Wal-Mart Stores Inc. (WMT), regarded by many investors as a slow moving brick-and-mortar retailing behemoth, is proving to be no dinosaur. It's posting faster e-commerce sales growth than Amazon.com Inc. (AMZN), projecting that its online sales will increase by up to 30% annually over the next few years, according to a detailed cover story in Barron's. The $3.3 billion acquisition last year of e-retailer Jet.com is transforming Wal-Mart into a much sleeker, faster moving competitor against Amazon, its nemesis. But the company is not stopping there. Wal-Mart is on a buying binge in the e-commerce field, and is adapting its business practices to increase its online competitiveness.

Wal-Mart's progress makes it clear that the world's largest retailer will remain a potent force even as Amazon expands its retail reach with the acquisition of grocer Whole Foods Market, putting the two companies in direct competition in yet another sector.

Wal-Mart's E-Retail Strategy

The world's largest retailer is set to post its best annual earnings growth in five years, and its stock could return 15% over the next year, per Barron's. To accelerate its online expansion, Wal-Mart offers free two-day shipping on orders costing $35 or more, while promising consumers that returning online orders in its stores will take only 30 seconds, forcing Amazon to play catch-up. In groceries, Wal-Mart already is the leading seller in the U.S., and derives over half its U.S. revenue from this category of goods. To increase its dominance, Wal-Mart offers a click-and-pickup grocery service, with its store employees speeding customers along by loading their cars. Analysts cited by Barron's indicate that the company is winning additional market share in groceries at an accelerating clip.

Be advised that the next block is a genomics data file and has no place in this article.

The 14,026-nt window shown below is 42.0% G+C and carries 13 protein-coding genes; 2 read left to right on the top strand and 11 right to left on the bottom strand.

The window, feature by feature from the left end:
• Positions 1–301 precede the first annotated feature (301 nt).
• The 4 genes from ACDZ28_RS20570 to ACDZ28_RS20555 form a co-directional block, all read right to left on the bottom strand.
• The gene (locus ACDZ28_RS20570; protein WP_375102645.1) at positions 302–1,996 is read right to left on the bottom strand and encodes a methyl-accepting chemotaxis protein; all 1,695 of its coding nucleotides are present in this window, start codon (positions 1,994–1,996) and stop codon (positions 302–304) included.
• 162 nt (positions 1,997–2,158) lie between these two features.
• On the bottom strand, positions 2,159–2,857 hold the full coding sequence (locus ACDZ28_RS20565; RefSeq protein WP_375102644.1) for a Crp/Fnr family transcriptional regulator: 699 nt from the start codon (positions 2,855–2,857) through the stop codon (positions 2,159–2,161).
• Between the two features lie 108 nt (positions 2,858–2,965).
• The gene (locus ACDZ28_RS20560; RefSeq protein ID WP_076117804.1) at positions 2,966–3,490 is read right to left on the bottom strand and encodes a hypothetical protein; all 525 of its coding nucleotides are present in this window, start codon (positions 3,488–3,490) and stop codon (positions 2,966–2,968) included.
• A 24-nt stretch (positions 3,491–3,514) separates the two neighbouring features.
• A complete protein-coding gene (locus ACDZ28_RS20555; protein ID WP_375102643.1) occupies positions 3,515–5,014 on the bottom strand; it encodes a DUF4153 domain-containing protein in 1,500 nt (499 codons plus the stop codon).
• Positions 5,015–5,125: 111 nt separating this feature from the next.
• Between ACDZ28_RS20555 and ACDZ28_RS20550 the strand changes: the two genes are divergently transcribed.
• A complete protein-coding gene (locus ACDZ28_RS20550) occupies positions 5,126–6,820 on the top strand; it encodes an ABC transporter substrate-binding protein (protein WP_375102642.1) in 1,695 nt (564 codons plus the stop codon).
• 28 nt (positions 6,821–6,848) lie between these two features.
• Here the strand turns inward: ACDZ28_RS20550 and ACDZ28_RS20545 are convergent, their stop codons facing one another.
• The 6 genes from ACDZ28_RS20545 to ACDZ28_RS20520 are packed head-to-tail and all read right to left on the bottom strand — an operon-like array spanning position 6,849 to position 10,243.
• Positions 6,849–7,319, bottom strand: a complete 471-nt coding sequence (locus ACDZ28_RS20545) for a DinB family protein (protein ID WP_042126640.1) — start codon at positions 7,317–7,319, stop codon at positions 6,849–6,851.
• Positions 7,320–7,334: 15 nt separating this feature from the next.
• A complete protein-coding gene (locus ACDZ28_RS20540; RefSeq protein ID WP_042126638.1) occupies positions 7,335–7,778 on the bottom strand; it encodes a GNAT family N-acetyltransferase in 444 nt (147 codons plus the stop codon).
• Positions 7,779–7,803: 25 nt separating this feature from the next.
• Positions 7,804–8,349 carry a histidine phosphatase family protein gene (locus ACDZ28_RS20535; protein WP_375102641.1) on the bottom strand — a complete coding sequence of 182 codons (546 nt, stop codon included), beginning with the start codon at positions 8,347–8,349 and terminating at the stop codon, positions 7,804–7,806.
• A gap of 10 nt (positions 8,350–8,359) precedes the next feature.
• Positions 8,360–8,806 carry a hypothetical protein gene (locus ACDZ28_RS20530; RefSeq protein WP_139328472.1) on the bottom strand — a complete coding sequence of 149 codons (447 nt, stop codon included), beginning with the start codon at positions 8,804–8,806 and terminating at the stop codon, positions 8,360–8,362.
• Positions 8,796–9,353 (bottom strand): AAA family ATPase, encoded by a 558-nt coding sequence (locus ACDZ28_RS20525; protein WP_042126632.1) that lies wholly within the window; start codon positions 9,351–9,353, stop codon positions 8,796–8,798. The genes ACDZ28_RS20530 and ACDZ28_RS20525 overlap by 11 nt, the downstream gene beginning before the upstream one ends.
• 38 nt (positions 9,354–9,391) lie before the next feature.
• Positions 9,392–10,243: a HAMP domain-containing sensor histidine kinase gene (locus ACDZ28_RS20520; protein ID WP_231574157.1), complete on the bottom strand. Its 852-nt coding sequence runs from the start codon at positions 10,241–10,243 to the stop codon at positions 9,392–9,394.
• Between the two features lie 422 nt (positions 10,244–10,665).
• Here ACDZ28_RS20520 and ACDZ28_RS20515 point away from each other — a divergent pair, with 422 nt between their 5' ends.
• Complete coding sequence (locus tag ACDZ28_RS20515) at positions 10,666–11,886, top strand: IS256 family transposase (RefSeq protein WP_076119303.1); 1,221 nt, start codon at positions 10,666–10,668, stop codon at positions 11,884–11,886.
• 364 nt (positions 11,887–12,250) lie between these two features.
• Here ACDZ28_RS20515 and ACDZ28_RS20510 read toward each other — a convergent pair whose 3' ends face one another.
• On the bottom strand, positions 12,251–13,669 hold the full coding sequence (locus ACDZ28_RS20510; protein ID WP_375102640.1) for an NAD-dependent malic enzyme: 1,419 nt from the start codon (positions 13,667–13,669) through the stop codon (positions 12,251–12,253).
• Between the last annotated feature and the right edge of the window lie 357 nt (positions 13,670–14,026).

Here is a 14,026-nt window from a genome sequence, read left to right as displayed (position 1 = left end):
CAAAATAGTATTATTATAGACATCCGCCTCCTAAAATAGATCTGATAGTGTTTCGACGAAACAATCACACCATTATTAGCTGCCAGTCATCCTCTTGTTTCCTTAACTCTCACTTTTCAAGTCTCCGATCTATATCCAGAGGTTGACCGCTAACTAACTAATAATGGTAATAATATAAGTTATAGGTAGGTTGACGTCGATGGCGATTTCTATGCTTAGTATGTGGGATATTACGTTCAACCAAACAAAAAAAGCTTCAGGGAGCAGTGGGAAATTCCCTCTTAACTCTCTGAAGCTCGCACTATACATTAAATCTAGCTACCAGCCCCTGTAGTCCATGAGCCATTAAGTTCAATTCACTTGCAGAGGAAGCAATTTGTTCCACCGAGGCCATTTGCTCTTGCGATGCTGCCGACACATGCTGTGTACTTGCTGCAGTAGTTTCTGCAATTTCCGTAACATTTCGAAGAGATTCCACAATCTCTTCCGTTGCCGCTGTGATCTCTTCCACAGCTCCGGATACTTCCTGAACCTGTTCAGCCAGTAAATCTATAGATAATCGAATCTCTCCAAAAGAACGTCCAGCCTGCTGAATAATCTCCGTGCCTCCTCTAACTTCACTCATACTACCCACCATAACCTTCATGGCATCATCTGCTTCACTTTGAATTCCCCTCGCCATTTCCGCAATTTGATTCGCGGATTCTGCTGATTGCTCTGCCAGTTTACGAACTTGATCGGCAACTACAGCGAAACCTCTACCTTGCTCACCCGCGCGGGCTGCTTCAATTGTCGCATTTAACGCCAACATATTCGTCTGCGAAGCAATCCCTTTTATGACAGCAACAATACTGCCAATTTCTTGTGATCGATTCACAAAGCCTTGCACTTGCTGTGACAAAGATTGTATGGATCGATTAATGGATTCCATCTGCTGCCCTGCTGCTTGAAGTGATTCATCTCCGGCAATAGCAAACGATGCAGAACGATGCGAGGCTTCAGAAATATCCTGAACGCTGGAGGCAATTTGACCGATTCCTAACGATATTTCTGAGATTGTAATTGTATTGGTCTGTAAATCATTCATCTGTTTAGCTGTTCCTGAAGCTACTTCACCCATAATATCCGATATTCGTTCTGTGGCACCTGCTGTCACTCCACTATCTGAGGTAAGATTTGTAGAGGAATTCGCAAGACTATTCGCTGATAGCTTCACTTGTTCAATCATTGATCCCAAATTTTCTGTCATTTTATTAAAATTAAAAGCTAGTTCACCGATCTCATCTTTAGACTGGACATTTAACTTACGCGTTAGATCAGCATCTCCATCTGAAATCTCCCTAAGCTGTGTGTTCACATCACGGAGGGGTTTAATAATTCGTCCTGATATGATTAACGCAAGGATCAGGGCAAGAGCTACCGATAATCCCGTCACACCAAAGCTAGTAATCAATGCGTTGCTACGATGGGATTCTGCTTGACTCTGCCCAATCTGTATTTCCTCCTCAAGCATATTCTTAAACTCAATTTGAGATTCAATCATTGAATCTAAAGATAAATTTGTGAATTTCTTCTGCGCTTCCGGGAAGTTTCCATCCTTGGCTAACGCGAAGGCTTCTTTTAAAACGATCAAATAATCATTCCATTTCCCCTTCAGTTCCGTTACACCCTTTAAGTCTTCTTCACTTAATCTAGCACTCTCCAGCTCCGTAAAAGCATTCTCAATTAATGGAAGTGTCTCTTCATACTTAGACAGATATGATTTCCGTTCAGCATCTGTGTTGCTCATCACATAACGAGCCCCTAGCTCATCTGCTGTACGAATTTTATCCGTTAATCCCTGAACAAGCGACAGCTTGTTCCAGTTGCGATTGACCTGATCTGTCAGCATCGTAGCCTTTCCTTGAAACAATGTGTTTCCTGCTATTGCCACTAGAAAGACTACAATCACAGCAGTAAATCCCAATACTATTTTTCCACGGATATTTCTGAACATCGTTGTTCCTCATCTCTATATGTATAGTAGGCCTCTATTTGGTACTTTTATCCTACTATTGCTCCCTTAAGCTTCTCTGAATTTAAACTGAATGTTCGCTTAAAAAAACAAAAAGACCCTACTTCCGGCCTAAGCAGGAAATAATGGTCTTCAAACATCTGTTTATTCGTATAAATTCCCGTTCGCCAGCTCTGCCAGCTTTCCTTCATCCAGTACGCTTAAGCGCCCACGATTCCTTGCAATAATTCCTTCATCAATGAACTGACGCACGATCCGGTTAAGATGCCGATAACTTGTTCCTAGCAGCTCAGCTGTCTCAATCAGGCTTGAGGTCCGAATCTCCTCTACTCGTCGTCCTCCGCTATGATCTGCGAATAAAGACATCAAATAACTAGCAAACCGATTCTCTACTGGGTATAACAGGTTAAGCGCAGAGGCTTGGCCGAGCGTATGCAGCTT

Source: Barron's

Speedy Returns

A key to Wal-Mart's e-commerce push is leveraging its extensive network of physical store locations. In particular, the company has a bold plan to slash the average time to process a return in its stores from five minutes to a mere 30 seconds, as described by CNBC. The program, called Mobile Express Returns, will be rolled out starting in November, initially covering items shipped by Walmart.com, but eventually also including merchandise bought in Wal-Mart stores by early 2018. Making returns of e-commerce orders quick, easy, and painless is important because about 30% of online purchases are returned, versus 9% of in-store buys, according to research cited by CNBC.

First, customers will use a smartphone app to indicate that they will be coming into a Wal-Mart store to make a return. When in the store, they will enter a dedicated Mobile Express Return lane, scan a code from the smartphone, and get a refund credited to their payment account. These lanes, originally designed for prescription and money transfer service customers, are in place in all Wal-Mart stores and ready for their additional use in processing returns.

In some cases, such as with items that are damaged or which cannot be resold once opened, the customer may receive a refund without actually returning the product. This "keep it" option has the danger of being abused, but Wal-Mart indicates to CNBC that they have invested in technology that will reduce this risk.

Amazon Playing Catch-Up

Amazon is trying to play catch-up with Wal-Mart in extending its physical presence to make returns easier. After acquiring Whole Foods Market, Amazon has begun accepting returns at these locations. Also, Kohl's Corp. (KSS) has agreed to process Amazon returns at about 80% of its department stores.

Meanwhile, Wal-Mart continues to forge ahead in online merchandising through smaller acquisitions in addition to Jet.com. These include, per Barron's: Parcel, a same-day delivery service for groceries and general merchandise in New York City; Bonobos for upscale men's clothing; ModCloth for trendy women's clothing; Moosejaw for outdoor apparel; and ShoeBuy.com. 

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